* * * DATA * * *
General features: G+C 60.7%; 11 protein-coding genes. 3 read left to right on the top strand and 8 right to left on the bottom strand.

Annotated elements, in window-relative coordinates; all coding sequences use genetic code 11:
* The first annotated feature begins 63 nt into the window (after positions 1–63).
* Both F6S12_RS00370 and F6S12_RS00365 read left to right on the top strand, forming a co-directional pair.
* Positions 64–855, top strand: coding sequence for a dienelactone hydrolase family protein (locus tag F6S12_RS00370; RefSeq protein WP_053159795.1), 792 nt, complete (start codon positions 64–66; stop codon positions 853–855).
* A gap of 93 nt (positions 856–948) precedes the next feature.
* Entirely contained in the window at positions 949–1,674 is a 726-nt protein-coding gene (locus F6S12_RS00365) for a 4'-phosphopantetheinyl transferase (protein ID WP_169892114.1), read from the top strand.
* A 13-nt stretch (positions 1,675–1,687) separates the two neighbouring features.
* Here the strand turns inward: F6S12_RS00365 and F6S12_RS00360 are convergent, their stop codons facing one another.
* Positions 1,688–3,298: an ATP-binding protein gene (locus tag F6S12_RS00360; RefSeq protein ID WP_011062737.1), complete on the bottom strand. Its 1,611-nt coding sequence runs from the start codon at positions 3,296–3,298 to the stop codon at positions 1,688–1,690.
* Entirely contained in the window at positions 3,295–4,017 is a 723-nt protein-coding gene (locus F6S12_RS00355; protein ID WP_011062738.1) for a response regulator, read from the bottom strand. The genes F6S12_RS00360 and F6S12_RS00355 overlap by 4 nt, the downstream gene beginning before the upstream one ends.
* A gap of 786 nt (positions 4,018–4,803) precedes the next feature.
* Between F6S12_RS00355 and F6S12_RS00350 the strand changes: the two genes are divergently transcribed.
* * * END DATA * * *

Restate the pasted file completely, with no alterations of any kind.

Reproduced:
General features: G+C 60.7%; 11 protein-coding genes. 3 read left to right on the top strand and 8 right to left on the bottom strand.

Annotated elements, in window-relative coordinates; all coding sequences use genetic code 11:
* The first annotated feature begins 63 nt into the window (after positions 1–63).
* Both F6S12_RS00370 and F6S12_RS00365 read left to right on the top strand, forming a co-directional pair.
* Positions 64–855, top strand: coding sequence for a dienelactone hydrolase family protein (locus tag F6S12_RS00370; RefSeq protein WP_053159795.1), 792 nt, complete (start codon positions 64–66; stop codon positions 853–855).
* A gap of 93 nt (positions 856–948) precedes the next feature.
* Entirely contained in the window at positions 949–1,674 is a 726-nt protein-coding gene (locus F6S12_RS00365) for a 4'-phosphopantetheinyl transferase (protein ID WP_169892114.1), read from the top strand.
* A 13-nt stretch (positions 1,675–1,687) separates the two neighbouring features.
* Here the strand turns inward: F6S12_RS00365 and F6S12_RS00360 are convergent, their stop codons facing one another.
* Positions 1,688–3,298: an ATP-binding protein gene (locus tag F6S12_RS00360; RefSeq protein ID WP_011062737.1), complete on the bottom strand. Its 1,611-nt coding sequence runs from the start codon at positions 3,296–3,298 to the stop codon at positions 1,688–1,690.
* Entirely contained in the window at positions 3,295–4,017 is a 723-nt protein-coding gene (locus F6S12_RS00355; protein ID WP_011062738.1) for a response regulator, read from the bottom strand. The genes F6S12_RS00360 and F6S12_RS00355 overlap by 4 nt, the downstream gene beginning before the upstream one ends.
* A gap of 786 nt (positions 4,018–4,803) precedes the next feature.
* Between F6S12_RS00355 and F6S12_RS00350 the strand changes: the two genes are divergently transcribed.